Tom Bisio interviews NYIA instructor Wes Tasker. Wes’ extensive experience in martial arts has spanned 30 years of teaching and training in arts as diverse as American Kempo and Kosho Shorei-Ryu, Filipino martial arts, Kuntao Pentjak Silat, Boxing, Catch Wrestling, Traditional Okinawan and Japanese Karate, Qi Lin Pai and Xing Yi Quan, Ba Gua Zhang and Tai Ji Quan.
In Part 1 of this interview, Wes talks about his early training and his life in the martial arts.
(Interviewed by Tom Bisio)
I am sitting here with NYIA instructor Wes Tasker. Over the years Wes has become a good friend. He regularly comes down to New York City to study Xing Yi and Ba Gua and we have spent countless hours exchanging techniques and working together on Chinese weapons skills. More recently, I have been learning the very interesting Bai Yun Ba Gua method from Wes. Many of our New York City students know Wes because he assists me in teaching Xing Yi and Ba Gua seminars, and has taught the basics of the Ba Gua Jian (Straight Sword) and Dao (Saber).
Wes is a font of information on various martial arts, a formidable martial artist and an excellent teacher. Needless to say, we both learn from each other and he has been – and continues to be – an important influence in my understanding of Ba Gua, Xing Yi and other arts.
Wes has a very extensive and impressive background in martial arts. He has studied American Kempo, Kosho Shorei-ryu Kempo, and various styles of traditional Okinawan and Japanese Karate. Wes also holds a teaching license in a traditional Japanese Bugei system. He is an instructor in various styles of Filipino martial arts and six different Pentjak Silat styles. Wes is an instructor in Quan Chu Xing Yi Kuntao, Bai Yun Ba Gua and Qi Lin Pai Quan Fa. As a representative of New York Internal Arts, Wes is an instructor in Shanxi Xing Yi Quan of Li Gui Chang and Liang Zheng Pu Ba Gua Zhang. He has also studied Western Boxing and Catch Wrestling.
Tom Bisio (TB): You started martial arts when you were a child. How old were you when you began to study and what were the first arts you studied?
Wes Tasker (WT): I started studying martial arts at age nine. I started with my parents, in Fred Villari’s Kempo system. We took a family course with another family up the street. There were nine of us training together between the two families. After a time, the others stopped training, but I continued, until it became too much for my parents to drive me to the dojo. However, just as that happened, another studio opened up just down the street from our home, so I could walk there. That was a different Kempo system, one that mixed Ed Parker’s American Kempo with Shorin-Ryu forms. I did that for about three to four years.
TB: What led you to move on to other martial arts?
WT: When I was a Brown Belt we were visited by students from Nakayama Sensei. They were interested in exchanging techniques. They wanted to learn more about Kempo’s rapid fire hands, and I was interested in improving my ability with joint locks and throws, which they were very good at.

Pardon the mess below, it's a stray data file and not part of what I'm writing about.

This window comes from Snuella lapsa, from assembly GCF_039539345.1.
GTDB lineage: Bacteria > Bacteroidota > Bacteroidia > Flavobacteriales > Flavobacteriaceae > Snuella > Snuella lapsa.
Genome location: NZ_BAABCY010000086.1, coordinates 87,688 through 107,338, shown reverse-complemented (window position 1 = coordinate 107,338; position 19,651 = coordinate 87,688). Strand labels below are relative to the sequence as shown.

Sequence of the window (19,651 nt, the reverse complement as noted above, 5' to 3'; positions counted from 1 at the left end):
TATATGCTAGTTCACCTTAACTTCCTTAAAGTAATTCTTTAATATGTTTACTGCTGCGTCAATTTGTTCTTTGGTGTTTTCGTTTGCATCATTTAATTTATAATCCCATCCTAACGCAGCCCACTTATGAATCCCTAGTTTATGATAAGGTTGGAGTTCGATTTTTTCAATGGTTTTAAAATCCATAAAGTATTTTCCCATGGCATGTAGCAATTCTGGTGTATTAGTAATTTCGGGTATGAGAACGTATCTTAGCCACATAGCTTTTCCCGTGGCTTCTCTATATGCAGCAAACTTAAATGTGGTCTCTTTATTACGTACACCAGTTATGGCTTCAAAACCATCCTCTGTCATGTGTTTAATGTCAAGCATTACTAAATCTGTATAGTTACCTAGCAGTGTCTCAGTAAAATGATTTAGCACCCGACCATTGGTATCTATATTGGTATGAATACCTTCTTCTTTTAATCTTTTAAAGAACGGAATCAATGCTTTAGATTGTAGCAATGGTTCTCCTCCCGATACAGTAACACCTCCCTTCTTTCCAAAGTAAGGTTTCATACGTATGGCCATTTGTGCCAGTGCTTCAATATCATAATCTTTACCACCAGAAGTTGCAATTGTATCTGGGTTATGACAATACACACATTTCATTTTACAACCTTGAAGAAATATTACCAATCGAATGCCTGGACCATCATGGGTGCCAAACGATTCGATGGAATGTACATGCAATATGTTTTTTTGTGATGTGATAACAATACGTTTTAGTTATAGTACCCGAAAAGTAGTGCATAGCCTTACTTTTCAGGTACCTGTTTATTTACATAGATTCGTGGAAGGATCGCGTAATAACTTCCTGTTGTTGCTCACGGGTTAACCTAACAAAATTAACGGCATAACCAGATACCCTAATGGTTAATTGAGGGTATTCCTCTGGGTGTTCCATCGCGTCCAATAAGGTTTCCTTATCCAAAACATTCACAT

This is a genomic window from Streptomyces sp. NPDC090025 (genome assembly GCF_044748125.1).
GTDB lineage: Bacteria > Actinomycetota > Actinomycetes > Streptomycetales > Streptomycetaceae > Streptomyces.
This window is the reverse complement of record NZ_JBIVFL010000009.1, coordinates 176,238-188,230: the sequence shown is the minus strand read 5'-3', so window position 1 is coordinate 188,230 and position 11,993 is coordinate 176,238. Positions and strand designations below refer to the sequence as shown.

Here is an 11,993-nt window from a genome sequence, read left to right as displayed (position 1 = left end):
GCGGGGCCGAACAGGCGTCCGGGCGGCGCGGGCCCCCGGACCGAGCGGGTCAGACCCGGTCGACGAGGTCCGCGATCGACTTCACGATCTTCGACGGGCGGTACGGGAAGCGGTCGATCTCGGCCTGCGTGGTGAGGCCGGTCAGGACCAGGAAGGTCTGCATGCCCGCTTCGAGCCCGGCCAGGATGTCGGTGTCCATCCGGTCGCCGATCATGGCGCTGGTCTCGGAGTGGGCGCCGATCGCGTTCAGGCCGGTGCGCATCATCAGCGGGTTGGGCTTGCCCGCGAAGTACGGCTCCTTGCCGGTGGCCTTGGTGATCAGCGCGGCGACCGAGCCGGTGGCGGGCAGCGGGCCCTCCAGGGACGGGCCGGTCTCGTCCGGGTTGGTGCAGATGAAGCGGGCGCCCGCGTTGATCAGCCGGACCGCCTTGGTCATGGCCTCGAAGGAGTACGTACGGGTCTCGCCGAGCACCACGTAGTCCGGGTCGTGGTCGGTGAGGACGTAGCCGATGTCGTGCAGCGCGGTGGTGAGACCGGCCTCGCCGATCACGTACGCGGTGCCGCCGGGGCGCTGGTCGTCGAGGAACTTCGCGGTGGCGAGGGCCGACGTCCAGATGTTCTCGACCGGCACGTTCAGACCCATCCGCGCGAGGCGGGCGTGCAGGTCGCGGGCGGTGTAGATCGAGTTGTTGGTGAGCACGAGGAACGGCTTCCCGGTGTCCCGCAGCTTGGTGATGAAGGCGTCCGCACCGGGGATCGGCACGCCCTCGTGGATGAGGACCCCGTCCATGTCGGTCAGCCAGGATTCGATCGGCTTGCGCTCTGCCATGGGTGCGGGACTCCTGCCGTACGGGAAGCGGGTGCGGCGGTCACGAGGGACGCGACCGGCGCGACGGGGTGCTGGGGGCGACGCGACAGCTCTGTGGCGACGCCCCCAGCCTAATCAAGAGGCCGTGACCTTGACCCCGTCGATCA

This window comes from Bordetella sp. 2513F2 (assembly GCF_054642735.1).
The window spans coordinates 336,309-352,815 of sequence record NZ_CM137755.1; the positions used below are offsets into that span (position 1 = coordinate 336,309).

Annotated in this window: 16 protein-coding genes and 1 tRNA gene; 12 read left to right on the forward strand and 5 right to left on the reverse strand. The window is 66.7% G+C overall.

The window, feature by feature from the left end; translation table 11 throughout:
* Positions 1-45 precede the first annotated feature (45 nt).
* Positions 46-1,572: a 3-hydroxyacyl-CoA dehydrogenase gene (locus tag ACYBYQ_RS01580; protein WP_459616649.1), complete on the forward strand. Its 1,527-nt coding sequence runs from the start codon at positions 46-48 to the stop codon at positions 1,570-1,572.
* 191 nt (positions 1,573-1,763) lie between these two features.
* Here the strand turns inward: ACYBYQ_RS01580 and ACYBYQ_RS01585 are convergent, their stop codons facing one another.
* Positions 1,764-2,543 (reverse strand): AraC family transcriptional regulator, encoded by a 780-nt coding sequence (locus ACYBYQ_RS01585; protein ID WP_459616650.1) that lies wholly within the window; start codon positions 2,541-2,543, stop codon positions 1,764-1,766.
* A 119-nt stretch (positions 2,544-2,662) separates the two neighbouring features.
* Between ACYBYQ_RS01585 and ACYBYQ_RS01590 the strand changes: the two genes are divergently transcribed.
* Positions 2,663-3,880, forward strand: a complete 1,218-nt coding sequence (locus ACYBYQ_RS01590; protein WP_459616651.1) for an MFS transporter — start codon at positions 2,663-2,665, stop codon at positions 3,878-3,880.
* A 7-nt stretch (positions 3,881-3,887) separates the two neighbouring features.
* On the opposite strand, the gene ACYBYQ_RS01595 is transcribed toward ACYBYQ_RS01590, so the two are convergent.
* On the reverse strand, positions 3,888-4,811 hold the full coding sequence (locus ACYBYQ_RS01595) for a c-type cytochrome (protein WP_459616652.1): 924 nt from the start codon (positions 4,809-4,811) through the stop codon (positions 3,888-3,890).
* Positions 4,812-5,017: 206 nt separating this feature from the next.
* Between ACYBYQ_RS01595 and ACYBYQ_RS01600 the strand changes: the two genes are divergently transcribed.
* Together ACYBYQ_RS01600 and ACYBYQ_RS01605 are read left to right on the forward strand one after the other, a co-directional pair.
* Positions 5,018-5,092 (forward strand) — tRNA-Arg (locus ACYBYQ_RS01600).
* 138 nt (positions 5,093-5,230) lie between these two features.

TB: And Sensei Nakayama taught?
WT: He taught Nakayama-den Bugei, which refers to the martial arts he transmitted, the main one being Tenshin Shintai Ryu, a classical Japanese system. He taught and transmitted more than just the methods of that Ryu, so I refer to his teachings as Nakayama-den Bugei.
TB: And then?
WT: Nakayama Sensei was running a commercial school with a toned-down curriculum, as opposed to the traditional curriculum. I learned from his students. I was about twelve at the time and was a brown belt and assistant teacher at the Kempo school. I then went on to study directly with Nakayama Sensei in his group classes. Soon after he reverted back to teaching the more traditional way – and within a few months I was the only student left. Part of the reason for that is that the curriculum in his Bugei is immense. Just to learn to receive the locks and throws is an art unto itself. I trained with him until 1989, when he left the country. I was then eighteen years old.
TB: I remember you telling me something about doing sword cuts before going to school.
WT: When I was in middle school and high school, between the ages of 12 to 18, I would get up in the morning and do 1,000 sword cuts with a wooden suburito (a heavy wooden sword), and then practice hitting a tire with connection to Dantian, so the sword cuts would not bounce back.
TB: Didn’t you try out some of the traditional Japanese sword and spear techniques in a Creative Anachronism competition?
WT: I had a friend who did Creative Anachronism. He invited me and it was a fascinating and eye-opening experience. The stuff works! In the art that I came up in, we did not free-bout with bokken. In fact, traditional Koryu contains a bit more free-style element then people think, but there was no gearing up and all-out sparring. It was amazing how, only having experienced a lot of two person kata, it worked against people who trained primarily by free-bouting (sparring).